• Some people are able to use the experience as a catalyst or motivator for their life’s mission (such as counciling people). Other’s are wounded and that wound remains unhealed for a lifetime. This is true of many experiences and afflictions.

      As a Catholic this is a troubling issue and one that challenges my faith frequently. The code of silence whether in the military, police force, church or any other organization only breeds problems. I hope the latest scandal finaly forces the church to open the leadership to scrutiny.

      John – thank you for what you do.

  • I used to honk at this guy when I would come down Mass.

    I hope he can find the help he needs so that that priest/this Church does not consume him.

  • “First they ignore you, then they ridicule you, then they fight you, then you win.”

    This man is living proof.

  • I wonder what his wife and kids think about what he is doing. Are they proud? Ashamed? Understanding? I do think that the Church needs to come clean and start bringing in the civil authorities. Turn in a pedophile to the police, let them face the justice system and protect the children, don’t hide them or ship them off to another parish to prevent the “scandal.” So many people accused of sexual assault get off anyway because there are no witnesses, it’s sickening. Maybe the Catholic Church and the Steelers could join up.

  • Is anyone else surprised that religion is still hanging on in the year 2010? I am. I guess the question is whether or not it’s in its last throws? My own view is that it’s importance will greatly diminish in the coming decades. But maybe it’s just wishful thinking. I think it would go along way to start taxing them. Less money equals less political influence, equals less money to pay your victims to keep quiet.

    • For many, religion addresses a part of human existence that goes beyond the physical world that people encounter on a day to day basis. There are experiences, like love, truth mercy, suffering and death that prompt people to seek answers beyond “politics” and everyday tangible experience. It crosses all cultures and been this way since the beginning of human cognizance, so I wouldn’t expect any changes in the existence of religion this year. But perhaps in 2011.

      • Yea it nicely fills the void for asking questions like why babies die in earthquakes. Nevermind. God works in mysterious ways. Just like jerks aren’t really jerks. They are just mysterious.

  • I’m about as anti-catholic-church as one can be, and I have sympathy for John and all the victims. However. Do we really think that after 12 years of standing on a street corner with a sign, that the church cutting him a check would turn his life around? I can’t imagine how that would work. Victimhood is so deeply engrained in him that no amount of money will ever heal him.
    Not saying that the church shouldn’t take action. Just doubting that it would do John any psychological good at this point.

    • he is helping bring their actions to a public view. He may not help himself but he will help to dismantle the organization. All of their followers keep their head in the sand and ignore all of this because they rather be comforted by the fantasies because of their fear of death.

      This guy makes it harder by putting their hypocrisy in their face

      • That’s a load of tripe. Do you always generalize so carelessly?

        • Religion causes mostly damage. That is not tripe.

          “You can’t resolve it [AIDS] with the distribution of condoms, On the contrary, it increases the problem.” – the POPE.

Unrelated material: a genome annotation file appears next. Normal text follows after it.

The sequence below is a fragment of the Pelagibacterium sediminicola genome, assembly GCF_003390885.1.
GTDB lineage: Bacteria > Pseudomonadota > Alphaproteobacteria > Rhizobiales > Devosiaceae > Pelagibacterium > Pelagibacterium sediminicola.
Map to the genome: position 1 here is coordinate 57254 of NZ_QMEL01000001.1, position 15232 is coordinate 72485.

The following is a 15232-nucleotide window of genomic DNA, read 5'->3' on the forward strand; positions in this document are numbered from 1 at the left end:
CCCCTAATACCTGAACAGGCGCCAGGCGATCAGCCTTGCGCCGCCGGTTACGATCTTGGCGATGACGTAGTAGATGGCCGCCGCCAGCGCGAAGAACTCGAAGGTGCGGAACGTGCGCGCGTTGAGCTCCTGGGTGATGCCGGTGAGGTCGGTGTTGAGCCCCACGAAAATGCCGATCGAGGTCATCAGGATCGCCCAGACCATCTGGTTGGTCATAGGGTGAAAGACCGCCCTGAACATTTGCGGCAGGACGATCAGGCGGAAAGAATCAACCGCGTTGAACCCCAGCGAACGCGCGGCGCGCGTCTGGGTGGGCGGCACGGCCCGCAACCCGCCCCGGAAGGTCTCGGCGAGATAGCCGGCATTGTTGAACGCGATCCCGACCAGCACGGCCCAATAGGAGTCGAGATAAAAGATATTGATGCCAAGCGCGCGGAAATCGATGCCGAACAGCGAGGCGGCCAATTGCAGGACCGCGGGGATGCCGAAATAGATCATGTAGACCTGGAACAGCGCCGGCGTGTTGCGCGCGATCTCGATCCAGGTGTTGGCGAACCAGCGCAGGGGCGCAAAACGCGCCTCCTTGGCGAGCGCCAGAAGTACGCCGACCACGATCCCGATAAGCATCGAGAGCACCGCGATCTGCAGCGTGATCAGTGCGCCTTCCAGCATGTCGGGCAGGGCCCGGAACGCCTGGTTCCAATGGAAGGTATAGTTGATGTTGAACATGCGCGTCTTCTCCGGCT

That’s right – use of condoms INCREASES Aids.

          Want more?

          • Mostly damage? Tripe. I’m impressed with your faith in condoms, but the reality is they alone aren’t going to stop AIDS. And if you choose to ignore the moral component to human sexuality, you’re blinding yourself to a big part of the problem.

            Anyhow, if the pope’s position on condoms is all you know of religion, you have a lot to learn.

          • “Anonymous,” there is no argument that the Vatican is and has been hopelessly out of touch on crucially relevant issues of our time: AIDS, birth control, and abuse scandals are immediately apparent. But perhaps you could be more specific: which Pope said that? Did that particular person make any further statements or observations on the topic? Did every single Catholic worldwide unanimously agree with that statement? Did every Christian? Every person worldwide who observes any religion anywhere? Get back to me on that, please.

            I have to wonder: have you ever bothered to educate yourself about any of the humanitarian and life-saving efforts that have rescued, clothed, fed, and provided shelter for millions of lives throughout the world? Ever notice how many hospitals are named after churches, or how many food kitchens and shelters are housed in, run by, or connected to religious organizations? Or are you content to simply be smug and lazily regurgitate comments about assorted negative instances that can somehow be connected to a religious organization? Come on: if you have a valid criticism (and with the AIDS comment, you do), at least frame it accurately, and attribute it appropriately.

            Saying that all religion everywhere is terrible and damaging, and supporting that broad swipe with one ill-informed statement by one Pope, is the equivalent of hearing one “song” by the Pussycat Dolls and then making a blanket declaration that all music is terrible. Not “that *song* is terrible,” or even “that group” makes terrible music, but all music, ever, by anybody, in any genre, throughout history. And hey: that song was a hit, so that must mean by its very nature and success that everyone who listens to music must love it, so therefore everyone who listens to music of any kind is a moron. Or terrible. Yes, it makes logical sense: you heard a crap Pussycat Dolls song once, and that song was actually a hit record, so you are therefore qualified to declare that the Beatles, Bob Dylan, John Coltrane, Sam Cooke, Aretha Franklin, Duke Ellington, Johnny Cash, Bob Marley, Bernard Herrman, Ennio Morricone, George and Ira Gershwin, Irving Berlin, Leonard Bernstein, Franz Liszt, Chopin, Bach, Beethoven, Mozart, Handel, Vivaldi — all worthless. Because they all made music, you see, and you heard that one awful Pussycat Dolls song once, so you therefore *know* conclusively that Music, as an art form, is awful and has nothing to offer. People who make music are bad people, and people who listen to music are morons. Because one crap group had one crap hit. Or, in your scenario, one temporary figurehead of one branch of one form of one of the many, many worldwide religions that have existed since the dawn of civilization made a stupid statement. Conclusion: all religion = bad. Nicely done, Aristotle.